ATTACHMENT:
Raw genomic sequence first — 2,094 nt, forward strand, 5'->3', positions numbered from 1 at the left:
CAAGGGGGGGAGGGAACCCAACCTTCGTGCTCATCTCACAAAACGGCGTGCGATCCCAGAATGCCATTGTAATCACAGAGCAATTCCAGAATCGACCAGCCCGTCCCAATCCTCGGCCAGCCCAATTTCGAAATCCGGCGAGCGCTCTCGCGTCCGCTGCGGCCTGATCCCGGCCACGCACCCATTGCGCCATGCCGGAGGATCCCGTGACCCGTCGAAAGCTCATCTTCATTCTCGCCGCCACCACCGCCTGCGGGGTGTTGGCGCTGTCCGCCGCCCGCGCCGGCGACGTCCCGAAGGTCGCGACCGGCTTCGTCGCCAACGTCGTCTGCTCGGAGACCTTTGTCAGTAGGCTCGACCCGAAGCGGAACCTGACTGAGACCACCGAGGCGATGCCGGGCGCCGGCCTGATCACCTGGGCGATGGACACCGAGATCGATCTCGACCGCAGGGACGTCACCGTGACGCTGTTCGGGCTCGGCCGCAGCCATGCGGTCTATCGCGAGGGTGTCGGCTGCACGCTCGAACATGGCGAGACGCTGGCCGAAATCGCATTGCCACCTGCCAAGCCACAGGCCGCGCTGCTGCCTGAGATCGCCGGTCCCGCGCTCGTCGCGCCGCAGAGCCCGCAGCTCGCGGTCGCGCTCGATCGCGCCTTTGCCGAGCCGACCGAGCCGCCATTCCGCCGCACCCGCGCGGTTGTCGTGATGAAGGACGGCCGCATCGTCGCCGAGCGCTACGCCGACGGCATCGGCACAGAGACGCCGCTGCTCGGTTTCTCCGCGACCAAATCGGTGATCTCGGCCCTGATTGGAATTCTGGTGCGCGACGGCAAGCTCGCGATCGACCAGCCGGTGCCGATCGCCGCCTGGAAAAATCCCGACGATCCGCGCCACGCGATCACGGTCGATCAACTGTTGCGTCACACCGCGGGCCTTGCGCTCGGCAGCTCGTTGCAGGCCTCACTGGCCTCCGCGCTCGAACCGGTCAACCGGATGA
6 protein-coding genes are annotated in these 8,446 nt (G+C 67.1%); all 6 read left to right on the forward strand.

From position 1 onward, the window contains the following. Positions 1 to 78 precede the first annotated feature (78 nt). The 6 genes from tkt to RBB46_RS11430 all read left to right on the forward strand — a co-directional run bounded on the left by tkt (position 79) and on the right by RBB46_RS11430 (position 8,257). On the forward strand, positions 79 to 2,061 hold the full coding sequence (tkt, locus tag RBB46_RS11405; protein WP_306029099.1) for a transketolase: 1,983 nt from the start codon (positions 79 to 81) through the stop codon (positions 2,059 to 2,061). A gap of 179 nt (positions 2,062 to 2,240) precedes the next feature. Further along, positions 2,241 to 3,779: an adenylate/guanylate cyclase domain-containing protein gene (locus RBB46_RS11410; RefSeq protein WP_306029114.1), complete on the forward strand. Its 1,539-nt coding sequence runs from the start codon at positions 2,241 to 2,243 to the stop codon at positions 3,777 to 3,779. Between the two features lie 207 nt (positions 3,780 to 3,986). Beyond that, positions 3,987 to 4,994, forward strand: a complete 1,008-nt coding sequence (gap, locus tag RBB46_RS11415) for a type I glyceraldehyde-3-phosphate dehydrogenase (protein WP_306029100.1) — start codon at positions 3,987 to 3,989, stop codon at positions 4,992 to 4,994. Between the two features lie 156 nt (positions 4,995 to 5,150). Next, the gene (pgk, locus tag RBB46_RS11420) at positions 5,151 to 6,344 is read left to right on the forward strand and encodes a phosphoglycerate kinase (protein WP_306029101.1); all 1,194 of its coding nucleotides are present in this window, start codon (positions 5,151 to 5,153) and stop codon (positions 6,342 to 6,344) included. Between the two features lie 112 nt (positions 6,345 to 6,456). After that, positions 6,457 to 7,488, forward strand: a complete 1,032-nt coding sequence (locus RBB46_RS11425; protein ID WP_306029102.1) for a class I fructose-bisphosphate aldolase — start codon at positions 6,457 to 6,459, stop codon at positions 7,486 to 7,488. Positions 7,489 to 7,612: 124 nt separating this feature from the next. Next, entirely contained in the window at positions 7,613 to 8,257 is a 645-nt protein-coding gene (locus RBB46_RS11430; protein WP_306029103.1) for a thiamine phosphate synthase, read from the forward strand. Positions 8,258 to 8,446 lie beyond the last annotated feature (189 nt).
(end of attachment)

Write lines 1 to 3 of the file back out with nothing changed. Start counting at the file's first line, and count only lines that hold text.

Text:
Raw genomic sequence first — 2,094 nt, forward strand, 5'->3', positions numbered from 1 at the left:
CAAGGGGGGGAGGGAACCCAACCTTCGTGCTCATCTCACAAAACGGCGTGCGATCCCAGAATGCCATTGTAATCACAGAGCAATTCCAGAATCGACCAGCCCGTCCCAATCCTCGGCCAGCCCAATTTCGAAATCCGGCGAGCGCTCTCGCGTCCGCTGCGGCCTGATCCCGGCCACGCACCCATTGCGCCATGCCGGAGGATCCCGTGACCCGTCGAAAGCTCATCTTCATTCTCGCCGCCACCACCGCCTGCGGGGTGTTGGCGCTGTCCGCCGCCCGCGCCGGCGACGTCCCGAAGGTCGCGACCGGCTTCGTCGCCAACGTCGTCTGCTCGGAGACCTTTGTCAGTAGGCTCGACCCGAAGCGGAACCTGACTGAGACCACCGAGGCGATGCCGGGCGCCGGCCTGATCACCTGGGCGATGGACACCGAGATCGATCTCGACCGCAGGGACGTCACCGTGACGCTGTTCGGGCTCGGCCGCAGCCATGCGGTCTATCGCGAGGGTGTCGGCTGCACGCTCGAACATGGCGAGACGCTGGCCGAAATCGCATTGCCACCTGCCAAGCCACAGGCCGCGCTGCTGCCTGAGATCGCCGGTCCCGCGCTCGTCGCGCCGCAGAGCCCGCAGCTCGCGGTCGCGCTCGATCGCGCCTTTGCCGAGCCGACCGAGCCGCCATTCCGCCGCACCCGCGCGGTTGTCGTGATGAAGGACGGCCGCATCGTCGCCGAGCGCTACGCCGACGGCATCGGCACAGAGACGCCGCTGCTCGGTTTCTCCGCGACCAAATCGGTGATCTCGGCCCTGATTGGAATTCTGGTGCGCGACGGCAAGCTCGCGATCGACCAGCCGGTGCCGATCGCCGCCTGGAAAAATCCCGACGATCCGCGCCACGCGATCACGGTCGATCAACTGTTGCGTCACACCGCGGGCCTTGCGCTCGGCAGCTCGTTGCAGGCCTCACTGGCCTCCGCGCTCGAACCGGTCAACCGGATGA
6 protein-coding genes are annotated in these 8,446 nt (G+C 67.1%); all 6 read left to right on the forward strand.